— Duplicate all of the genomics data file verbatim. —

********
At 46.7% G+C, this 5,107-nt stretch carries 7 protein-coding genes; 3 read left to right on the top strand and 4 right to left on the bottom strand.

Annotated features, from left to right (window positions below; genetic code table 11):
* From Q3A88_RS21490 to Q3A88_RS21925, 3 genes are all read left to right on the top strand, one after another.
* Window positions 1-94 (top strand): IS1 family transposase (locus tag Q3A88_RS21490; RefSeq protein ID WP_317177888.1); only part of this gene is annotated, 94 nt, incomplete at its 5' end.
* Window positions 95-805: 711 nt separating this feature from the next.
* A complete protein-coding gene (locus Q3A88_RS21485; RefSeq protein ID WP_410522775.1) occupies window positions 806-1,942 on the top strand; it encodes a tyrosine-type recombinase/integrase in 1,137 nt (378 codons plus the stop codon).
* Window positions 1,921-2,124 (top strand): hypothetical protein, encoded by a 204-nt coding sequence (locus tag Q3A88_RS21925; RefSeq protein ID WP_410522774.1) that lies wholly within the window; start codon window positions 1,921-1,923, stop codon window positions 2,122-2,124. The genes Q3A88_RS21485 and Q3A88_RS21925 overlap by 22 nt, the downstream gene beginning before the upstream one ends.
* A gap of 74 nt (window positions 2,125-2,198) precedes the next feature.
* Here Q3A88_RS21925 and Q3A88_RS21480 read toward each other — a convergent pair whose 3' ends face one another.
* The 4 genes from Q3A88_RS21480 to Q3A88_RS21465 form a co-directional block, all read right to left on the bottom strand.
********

At 46.7% G+C, this 5,107-nt stretch carries 7 protein-coding genes; 3 read left to right on the top strand and 4 right to left on the bottom strand.

Annotated features, from left to right (window positions below; genetic code table 11):
* From Q3A88_RS21490 to Q3A88_RS21925, 3 genes are all read left to right on the top strand, one after another.
* Window positions 1-94 (top strand): IS1 family transposase (locus tag Q3A88_RS21490; RefSeq protein ID WP_317177888.1); only part of this gene is annotated, 94 nt, incomplete at its 5' end.
* Window positions 95-805: 711 nt separating this feature from the next.
* A complete protein-coding gene (locus Q3A88_RS21485; RefSeq protein ID WP_410522775.1) occupies window positions 806-1,942 on the top strand; it encodes a tyrosine-type recombinase/integrase in 1,137 nt (378 codons plus the stop codon).
* Window positions 1,921-2,124 (top strand): hypothetical protein, encoded by a 204-nt coding sequence (locus tag Q3A88_RS21925; RefSeq protein ID WP_410522774.1) that lies wholly within the window; start codon window positions 1,921-1,923, stop codon window positions 2,122-2,124. The genes Q3A88_RS21485 and Q3A88_RS21925 overlap by 22 nt, the downstream gene beginning before the upstream one ends.
* A gap of 74 nt (window positions 2,125-2,198) precedes the next feature.
* Here Q3A88_RS21925 and Q3A88_RS21480 read toward each other — a convergent pair whose 3' ends face one another.
* The 4 genes from Q3A88_RS21480 to Q3A88_RS21465 form a co-directional block, all read right to left on the bottom strand.